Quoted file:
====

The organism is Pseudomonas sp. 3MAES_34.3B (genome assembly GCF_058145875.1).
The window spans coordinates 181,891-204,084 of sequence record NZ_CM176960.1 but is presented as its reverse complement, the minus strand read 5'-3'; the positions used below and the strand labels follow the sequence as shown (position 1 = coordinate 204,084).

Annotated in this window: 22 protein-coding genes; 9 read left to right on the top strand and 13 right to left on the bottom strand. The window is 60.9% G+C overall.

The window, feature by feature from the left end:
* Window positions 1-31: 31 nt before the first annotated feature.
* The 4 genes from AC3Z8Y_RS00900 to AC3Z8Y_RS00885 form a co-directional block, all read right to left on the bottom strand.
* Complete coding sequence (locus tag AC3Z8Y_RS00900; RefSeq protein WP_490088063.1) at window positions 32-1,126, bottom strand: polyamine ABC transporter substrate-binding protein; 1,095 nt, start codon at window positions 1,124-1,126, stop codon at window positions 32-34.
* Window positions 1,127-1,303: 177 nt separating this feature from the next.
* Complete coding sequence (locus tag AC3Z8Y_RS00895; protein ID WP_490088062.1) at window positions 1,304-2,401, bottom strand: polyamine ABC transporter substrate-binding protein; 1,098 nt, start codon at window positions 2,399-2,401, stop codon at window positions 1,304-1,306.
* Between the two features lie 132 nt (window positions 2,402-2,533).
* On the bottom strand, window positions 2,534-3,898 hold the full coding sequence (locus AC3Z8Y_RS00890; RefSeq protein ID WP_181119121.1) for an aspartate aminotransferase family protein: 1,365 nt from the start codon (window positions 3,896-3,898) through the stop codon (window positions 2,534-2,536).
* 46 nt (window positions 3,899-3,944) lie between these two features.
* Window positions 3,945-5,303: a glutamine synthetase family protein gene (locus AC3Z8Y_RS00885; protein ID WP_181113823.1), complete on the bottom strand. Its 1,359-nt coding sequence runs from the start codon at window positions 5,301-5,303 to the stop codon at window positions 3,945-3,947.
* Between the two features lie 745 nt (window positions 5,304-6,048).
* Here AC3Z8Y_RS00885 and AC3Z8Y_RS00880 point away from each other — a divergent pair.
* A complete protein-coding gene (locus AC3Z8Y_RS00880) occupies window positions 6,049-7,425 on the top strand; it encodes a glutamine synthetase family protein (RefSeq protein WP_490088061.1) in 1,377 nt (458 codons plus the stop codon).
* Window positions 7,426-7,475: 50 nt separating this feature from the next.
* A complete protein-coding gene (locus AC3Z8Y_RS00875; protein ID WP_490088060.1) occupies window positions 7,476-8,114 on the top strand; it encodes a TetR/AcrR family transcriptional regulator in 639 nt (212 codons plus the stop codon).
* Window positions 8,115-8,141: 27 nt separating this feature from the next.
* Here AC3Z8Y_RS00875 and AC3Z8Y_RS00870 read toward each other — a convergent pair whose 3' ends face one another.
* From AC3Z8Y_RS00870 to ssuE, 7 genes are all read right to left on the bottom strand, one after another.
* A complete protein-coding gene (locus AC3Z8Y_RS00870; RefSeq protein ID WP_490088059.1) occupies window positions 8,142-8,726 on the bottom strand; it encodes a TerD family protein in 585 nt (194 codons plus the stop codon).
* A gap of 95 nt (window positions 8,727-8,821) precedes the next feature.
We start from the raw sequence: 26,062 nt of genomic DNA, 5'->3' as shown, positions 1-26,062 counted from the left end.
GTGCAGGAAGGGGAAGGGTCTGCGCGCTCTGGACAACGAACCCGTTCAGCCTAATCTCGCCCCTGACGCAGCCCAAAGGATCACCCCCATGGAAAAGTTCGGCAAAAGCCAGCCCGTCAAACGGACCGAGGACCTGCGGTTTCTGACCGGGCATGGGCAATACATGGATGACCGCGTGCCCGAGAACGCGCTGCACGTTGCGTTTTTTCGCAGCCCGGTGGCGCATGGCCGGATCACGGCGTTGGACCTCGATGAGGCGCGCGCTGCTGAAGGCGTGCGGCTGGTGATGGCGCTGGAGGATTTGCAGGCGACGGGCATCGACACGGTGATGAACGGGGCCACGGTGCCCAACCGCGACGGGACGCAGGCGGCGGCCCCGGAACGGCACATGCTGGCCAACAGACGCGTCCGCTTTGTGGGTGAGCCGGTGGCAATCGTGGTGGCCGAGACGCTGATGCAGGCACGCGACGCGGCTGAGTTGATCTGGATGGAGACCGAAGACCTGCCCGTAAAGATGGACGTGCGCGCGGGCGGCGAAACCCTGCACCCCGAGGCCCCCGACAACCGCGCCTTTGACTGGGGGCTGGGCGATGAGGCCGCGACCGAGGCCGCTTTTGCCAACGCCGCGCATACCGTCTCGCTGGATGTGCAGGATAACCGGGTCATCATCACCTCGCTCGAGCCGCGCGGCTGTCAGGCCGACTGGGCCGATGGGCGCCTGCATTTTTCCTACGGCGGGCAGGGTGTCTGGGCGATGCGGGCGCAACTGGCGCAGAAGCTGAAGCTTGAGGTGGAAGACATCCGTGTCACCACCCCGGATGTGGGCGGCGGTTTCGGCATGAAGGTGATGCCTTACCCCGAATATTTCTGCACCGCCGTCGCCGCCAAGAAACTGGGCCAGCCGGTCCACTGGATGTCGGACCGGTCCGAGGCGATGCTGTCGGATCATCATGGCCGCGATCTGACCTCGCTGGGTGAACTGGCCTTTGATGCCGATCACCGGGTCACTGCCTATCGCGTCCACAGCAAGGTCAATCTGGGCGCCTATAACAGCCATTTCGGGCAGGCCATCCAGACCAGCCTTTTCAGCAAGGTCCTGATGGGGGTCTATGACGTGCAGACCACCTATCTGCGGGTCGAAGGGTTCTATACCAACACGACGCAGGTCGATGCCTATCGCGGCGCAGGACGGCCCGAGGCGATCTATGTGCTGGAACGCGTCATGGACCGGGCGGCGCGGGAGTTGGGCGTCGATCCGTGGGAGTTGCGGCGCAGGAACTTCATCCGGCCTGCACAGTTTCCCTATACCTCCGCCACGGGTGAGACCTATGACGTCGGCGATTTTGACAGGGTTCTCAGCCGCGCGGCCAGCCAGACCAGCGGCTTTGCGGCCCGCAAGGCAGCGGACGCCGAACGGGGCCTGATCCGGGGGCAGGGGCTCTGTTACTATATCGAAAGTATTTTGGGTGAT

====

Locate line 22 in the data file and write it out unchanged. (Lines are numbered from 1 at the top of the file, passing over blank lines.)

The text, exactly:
* A complete protein-coding gene (locus AC3Z8Y_RS00870; RefSeq protein ID WP_490088059.1) occupies window positions 8,142-8,726 on the bottom strand; it encodes a TerD family protein in 585 nt (194 codons plus the stop codon).